[Haskell-cafe] linear logic

Dan Doel dan.doel at gmail.com
Wed Feb 23 01:55:44 CET 2011

On Tuesday 22 February 2011 3:13:32 PM Vasili I. Galchin wrote:
>        What is the category that is used to interpret linear logic in
> a categorical logic sense?

This is rather a guess on my part, but I'd wager that symmetric monoidal 
closed categories, or something close, would be to linear logic as Cartesian 
closed categories are to intuitionistic logic. There's a tensor M (x) N, and a 
unit (up to isomorphism) I of the tensor. And there's an adjunction:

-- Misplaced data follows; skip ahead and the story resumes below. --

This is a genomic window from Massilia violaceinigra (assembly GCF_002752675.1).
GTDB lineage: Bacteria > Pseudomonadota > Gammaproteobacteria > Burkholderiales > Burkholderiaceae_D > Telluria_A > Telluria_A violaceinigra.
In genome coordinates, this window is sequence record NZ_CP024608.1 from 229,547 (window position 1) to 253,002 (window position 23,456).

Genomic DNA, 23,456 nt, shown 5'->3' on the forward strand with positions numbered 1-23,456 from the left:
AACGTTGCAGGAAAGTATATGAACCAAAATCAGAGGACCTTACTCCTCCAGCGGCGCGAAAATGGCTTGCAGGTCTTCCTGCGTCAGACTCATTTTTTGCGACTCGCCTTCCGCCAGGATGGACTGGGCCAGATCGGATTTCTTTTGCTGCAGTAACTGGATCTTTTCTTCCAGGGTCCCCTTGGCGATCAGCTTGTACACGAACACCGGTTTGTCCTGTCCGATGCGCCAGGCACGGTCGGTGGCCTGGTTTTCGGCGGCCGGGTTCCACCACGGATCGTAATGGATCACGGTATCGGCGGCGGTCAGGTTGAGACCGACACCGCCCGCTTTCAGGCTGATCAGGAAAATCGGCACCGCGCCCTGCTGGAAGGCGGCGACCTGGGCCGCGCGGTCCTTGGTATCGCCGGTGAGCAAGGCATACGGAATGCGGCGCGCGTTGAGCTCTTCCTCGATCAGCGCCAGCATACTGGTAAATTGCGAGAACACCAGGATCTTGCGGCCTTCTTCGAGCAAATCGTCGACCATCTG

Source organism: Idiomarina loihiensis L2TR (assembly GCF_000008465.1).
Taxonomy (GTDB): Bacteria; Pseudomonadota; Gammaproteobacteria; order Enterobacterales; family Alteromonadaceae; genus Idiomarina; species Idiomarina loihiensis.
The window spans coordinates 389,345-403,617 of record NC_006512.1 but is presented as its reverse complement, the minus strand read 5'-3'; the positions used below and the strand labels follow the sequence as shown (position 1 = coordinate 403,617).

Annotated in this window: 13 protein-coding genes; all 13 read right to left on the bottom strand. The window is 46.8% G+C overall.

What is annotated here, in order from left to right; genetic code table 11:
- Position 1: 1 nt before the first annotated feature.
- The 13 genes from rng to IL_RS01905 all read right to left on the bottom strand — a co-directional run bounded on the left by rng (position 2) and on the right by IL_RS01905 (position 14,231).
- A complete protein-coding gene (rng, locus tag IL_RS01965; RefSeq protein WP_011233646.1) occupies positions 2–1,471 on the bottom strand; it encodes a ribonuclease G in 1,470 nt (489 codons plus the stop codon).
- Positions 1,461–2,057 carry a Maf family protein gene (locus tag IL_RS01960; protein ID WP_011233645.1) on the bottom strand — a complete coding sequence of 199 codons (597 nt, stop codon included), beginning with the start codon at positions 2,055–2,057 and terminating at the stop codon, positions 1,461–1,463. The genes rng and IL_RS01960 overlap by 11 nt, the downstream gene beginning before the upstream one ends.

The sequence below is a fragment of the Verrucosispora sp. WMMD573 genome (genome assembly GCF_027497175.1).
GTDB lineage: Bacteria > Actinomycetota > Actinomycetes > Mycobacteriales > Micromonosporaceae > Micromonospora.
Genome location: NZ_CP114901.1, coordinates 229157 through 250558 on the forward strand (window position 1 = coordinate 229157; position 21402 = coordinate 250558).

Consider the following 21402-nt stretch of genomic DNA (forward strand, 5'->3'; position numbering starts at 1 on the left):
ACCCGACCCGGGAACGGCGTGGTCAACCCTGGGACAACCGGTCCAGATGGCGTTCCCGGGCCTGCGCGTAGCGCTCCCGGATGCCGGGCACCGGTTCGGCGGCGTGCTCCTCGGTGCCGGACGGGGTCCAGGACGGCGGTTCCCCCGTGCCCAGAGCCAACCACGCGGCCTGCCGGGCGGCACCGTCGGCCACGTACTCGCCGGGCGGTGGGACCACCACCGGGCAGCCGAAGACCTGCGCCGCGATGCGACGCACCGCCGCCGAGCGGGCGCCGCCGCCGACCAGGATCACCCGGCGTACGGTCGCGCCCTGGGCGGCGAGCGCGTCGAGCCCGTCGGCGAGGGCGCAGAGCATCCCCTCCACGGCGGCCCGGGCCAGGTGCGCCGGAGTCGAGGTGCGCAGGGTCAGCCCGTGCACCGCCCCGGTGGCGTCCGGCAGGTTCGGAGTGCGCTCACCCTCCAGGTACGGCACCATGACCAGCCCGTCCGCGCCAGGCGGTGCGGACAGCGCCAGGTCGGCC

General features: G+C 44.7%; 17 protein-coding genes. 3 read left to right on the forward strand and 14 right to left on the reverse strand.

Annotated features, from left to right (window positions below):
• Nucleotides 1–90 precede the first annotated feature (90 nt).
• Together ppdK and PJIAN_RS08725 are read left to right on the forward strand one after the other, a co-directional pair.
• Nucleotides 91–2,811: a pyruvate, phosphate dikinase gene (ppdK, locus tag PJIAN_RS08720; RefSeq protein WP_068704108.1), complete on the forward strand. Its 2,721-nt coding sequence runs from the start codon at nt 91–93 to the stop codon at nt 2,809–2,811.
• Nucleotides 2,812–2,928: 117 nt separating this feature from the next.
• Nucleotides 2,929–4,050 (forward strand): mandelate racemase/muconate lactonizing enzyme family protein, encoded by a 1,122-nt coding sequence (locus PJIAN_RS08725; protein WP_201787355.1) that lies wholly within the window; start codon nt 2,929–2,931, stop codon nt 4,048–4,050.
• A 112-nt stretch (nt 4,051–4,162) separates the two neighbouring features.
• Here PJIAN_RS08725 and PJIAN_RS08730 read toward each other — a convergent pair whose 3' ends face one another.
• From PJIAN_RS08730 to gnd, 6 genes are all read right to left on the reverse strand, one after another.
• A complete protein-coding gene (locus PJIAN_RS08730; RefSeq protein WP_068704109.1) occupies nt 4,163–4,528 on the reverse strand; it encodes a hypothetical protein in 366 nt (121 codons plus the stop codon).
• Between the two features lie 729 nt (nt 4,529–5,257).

M (x) N |- O  <=> M |- N -o O

suggestively named, hopefully. There's no diagonal A |- A (x) A like there is 
for products, and I is not terminal, so no A |- I in general. Those two should 
probably take care of the no-contraction, no-weakening rules. Symmetric 
monoidal categories mean A (x) B ~= B (x) A, though, so you still get the 
exchange rule.

Obviously a lot of connectives are missing above, but I don't know the 
categorical analogues off the top of my head. Searching for 'closed monoidal' 
or 'symmetric monoidal closed' along with linear logic may be fruitful, 

-- Dan

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